The Valkyries moved quickly, snatching torches of the wall and beginning to jog down the passage, looking into every cell. Some were empty, but most were occupied by prisoners who had obviously been confined in the space for some time. The Valkyries forced open every occupied cell, gently ushering the shocked prisoners in the direction of the gate and guarding them in case of unmet guards.
As the guards worked thus, Valun followed close behind them, struggling to keep his impatience in check. At his command, the men pounded with spears on the floor of every cell, and in many places in the main passage, hunting for the signs of a cell hidden underneath the floor. However, all their efforts were fruitless; the cold stone still did not yield up the king.
The Corridanes had nearly reached the end of the passage, and were resting in one of the cells they had lately opened, when they were surprised by a grating sound which came from the wall they now faced, across the corridor within the opposite cell. As the Corridanes rose, still watching the origin of the sound, a large section of wall began to bulge outward, until it suddenly stopped of its own accord, suspended out over the floor of the empty cell.
“Not a sound.” Valun ordered, and then signaled that they should cross the hall into the other cell. Following his lead, the guards and the guide shuffled across with all speed they could muster and, not a moment too soon, flattened themselves against the sidewalls; Valun and the guide on one side, and the three Valkyries on the other.
In the next moment, three Brandians stepped out of the opening formed by the removed wall section, which was supported by an inconspicuous platform of oak wood, which was nevertheless extremely thick to support the very real stones which had been pushed out from the wall.
“That ought to do for the old man.”
“I don’t see that we’ll be coming back here.”
“I would never. Getting rid of an old man is so demoralizing.”
Without preliminaries, the Brandians began to push the wall section back into place, taking care to conceal a rope which was evidently used to open the secret passage to men on the outside.
The Corridanes had heard enough. Shouting his battle-cry, Valun set upon the three shocked guards. However, the Valkyries had jumped faster, so that Valun nearly crossed blades with his own guards before coming to his senses. Sheathing his swords he cried “The passage!” and leapt toward the secret opening, which was slowly but steadily closing once more. In a moment, Valun, the guide, and one of the guards had leapt upon the platform and were being carried toward the opposite wall of the hidden landing. As if the sudden shock had upset a delicate balance, the platform began to slide even faster, as the five men watched helplessly.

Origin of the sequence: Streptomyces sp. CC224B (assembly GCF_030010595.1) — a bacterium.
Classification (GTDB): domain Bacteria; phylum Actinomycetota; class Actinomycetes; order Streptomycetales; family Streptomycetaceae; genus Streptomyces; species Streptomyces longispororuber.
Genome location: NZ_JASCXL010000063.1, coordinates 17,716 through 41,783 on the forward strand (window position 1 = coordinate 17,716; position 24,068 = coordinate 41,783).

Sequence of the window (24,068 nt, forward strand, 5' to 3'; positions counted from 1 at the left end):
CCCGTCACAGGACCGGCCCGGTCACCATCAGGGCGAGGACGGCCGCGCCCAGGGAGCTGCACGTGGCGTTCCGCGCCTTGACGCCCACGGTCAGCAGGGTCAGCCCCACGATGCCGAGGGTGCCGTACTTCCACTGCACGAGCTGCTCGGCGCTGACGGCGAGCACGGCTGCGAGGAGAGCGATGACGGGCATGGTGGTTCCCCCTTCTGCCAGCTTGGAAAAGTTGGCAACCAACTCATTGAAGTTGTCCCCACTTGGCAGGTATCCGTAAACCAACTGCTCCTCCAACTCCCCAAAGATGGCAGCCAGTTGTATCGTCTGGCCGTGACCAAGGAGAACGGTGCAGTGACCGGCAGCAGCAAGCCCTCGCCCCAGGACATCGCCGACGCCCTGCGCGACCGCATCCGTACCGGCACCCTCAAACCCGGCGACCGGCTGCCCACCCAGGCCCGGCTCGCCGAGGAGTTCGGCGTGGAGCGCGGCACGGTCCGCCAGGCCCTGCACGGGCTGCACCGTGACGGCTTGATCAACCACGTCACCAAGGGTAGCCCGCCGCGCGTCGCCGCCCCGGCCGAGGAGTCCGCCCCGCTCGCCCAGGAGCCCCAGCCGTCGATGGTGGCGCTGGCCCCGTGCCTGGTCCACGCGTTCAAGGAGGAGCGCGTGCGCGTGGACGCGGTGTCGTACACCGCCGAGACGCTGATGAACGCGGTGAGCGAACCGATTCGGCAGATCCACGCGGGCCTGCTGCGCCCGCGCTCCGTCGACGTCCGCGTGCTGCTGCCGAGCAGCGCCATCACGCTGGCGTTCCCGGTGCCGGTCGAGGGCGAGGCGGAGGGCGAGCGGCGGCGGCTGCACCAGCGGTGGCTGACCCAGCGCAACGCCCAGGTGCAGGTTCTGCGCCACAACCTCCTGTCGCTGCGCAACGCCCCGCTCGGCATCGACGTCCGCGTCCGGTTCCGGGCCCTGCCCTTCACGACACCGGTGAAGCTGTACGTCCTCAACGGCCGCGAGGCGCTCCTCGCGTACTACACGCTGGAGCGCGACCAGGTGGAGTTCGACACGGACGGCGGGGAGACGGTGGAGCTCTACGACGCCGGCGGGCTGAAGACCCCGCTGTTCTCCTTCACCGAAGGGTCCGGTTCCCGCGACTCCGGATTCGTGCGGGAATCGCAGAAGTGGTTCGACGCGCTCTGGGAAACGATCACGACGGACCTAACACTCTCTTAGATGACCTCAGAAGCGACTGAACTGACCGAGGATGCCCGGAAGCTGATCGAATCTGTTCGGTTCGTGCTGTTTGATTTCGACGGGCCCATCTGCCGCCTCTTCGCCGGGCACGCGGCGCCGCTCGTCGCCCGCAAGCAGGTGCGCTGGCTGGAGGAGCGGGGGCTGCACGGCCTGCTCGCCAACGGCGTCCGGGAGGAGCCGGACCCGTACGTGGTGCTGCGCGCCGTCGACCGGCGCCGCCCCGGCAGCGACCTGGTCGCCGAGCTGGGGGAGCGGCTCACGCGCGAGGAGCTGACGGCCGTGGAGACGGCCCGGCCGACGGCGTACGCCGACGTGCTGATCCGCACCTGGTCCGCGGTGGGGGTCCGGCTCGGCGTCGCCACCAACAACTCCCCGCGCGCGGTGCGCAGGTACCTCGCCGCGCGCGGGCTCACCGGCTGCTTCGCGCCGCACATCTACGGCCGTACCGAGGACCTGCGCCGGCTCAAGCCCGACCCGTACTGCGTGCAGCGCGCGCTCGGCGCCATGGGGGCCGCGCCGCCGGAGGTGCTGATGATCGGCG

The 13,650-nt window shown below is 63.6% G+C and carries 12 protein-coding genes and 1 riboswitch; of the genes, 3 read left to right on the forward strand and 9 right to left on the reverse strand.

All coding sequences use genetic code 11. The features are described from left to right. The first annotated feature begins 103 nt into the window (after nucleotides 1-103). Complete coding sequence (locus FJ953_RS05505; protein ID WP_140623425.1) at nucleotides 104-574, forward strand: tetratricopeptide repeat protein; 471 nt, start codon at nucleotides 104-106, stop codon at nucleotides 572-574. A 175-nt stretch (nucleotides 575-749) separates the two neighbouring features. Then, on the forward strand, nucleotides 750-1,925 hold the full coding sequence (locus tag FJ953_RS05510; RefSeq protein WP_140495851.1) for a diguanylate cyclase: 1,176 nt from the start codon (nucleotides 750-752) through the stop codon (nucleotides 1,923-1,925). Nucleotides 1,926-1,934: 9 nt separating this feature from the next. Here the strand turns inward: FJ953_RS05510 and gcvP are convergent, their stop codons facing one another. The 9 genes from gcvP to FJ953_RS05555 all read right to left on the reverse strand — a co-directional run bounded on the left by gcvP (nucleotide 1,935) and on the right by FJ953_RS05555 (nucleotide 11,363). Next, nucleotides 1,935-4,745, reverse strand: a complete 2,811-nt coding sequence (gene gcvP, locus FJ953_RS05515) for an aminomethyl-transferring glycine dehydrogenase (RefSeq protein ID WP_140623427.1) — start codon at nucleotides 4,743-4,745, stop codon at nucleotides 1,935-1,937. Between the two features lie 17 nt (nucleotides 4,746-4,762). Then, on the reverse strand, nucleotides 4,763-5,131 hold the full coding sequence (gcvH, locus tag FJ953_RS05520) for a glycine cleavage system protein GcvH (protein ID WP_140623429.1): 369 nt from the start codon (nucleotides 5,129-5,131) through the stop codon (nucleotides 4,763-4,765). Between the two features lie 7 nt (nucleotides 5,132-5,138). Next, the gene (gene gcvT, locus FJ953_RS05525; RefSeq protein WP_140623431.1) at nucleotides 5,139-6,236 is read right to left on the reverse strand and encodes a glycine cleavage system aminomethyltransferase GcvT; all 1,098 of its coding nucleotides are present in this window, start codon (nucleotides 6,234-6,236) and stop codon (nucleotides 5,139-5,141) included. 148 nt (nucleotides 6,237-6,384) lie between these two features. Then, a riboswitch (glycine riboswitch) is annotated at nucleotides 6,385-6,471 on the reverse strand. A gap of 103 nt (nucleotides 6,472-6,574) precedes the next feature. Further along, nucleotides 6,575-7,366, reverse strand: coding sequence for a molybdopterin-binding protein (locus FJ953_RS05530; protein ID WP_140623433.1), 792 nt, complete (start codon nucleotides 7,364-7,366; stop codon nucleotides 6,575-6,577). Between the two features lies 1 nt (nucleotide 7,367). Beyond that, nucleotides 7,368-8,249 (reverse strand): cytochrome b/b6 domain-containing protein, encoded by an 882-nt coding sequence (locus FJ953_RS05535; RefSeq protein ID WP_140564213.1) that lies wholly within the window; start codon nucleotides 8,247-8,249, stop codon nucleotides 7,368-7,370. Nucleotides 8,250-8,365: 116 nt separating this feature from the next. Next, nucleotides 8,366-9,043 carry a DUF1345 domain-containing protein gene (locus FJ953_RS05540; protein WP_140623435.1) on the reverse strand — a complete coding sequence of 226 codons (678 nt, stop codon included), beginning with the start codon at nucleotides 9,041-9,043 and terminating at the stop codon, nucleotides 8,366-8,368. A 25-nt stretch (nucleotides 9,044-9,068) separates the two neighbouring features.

With a jerk, the platform stopped sliding. Valun and his companions felt their knees buckle under them and they fell on their faces on the platform. After recovering his breath, Valun discovered first that the passage had been lit with fresh torches and second that the wall behind them was closed. It seemed they were sealed within the wall.
Trusting that the men outside would search for the way to open the platform from there, Valun turned to the stairway which opened up beneath him. Without preamble, he started down the steps while his men snatched torches with which to light the way. The three men continued down the long, winding, stairway for several minutes, hearing no sound but their own feet thumping on each new step. At long last, they reached the bottom only to see another long passage open before them. More agitated than ever before now that he was so close to his goal, Valun began to run down the corridor, his companions struggling to keep pace.
“No! Bring not the light so close! Have you no respect for an old man? But then, there is no respect in this stinking hole. Only bring me Valun and I will be content.”
Abruptly stopping his sprint, Valun cried with all the excitement of a ten-year old child on Christmas Day, “Father, it is I! Your son Valun has come for you! I will bring you home, so that you may rule our people for all the long years that were taken from you!” Turning sharply, he drew his sword and dashed straight toward the cell wherefrom the ancient voice had come. In one blow, he severed the chain restraining the door, after which he wrenched the same wide open and hurried to kneel by the side of the old man, openly weeping with joy at having found the king alive. And it is there that we shall, for the moment, leave the past and future king of Corridane.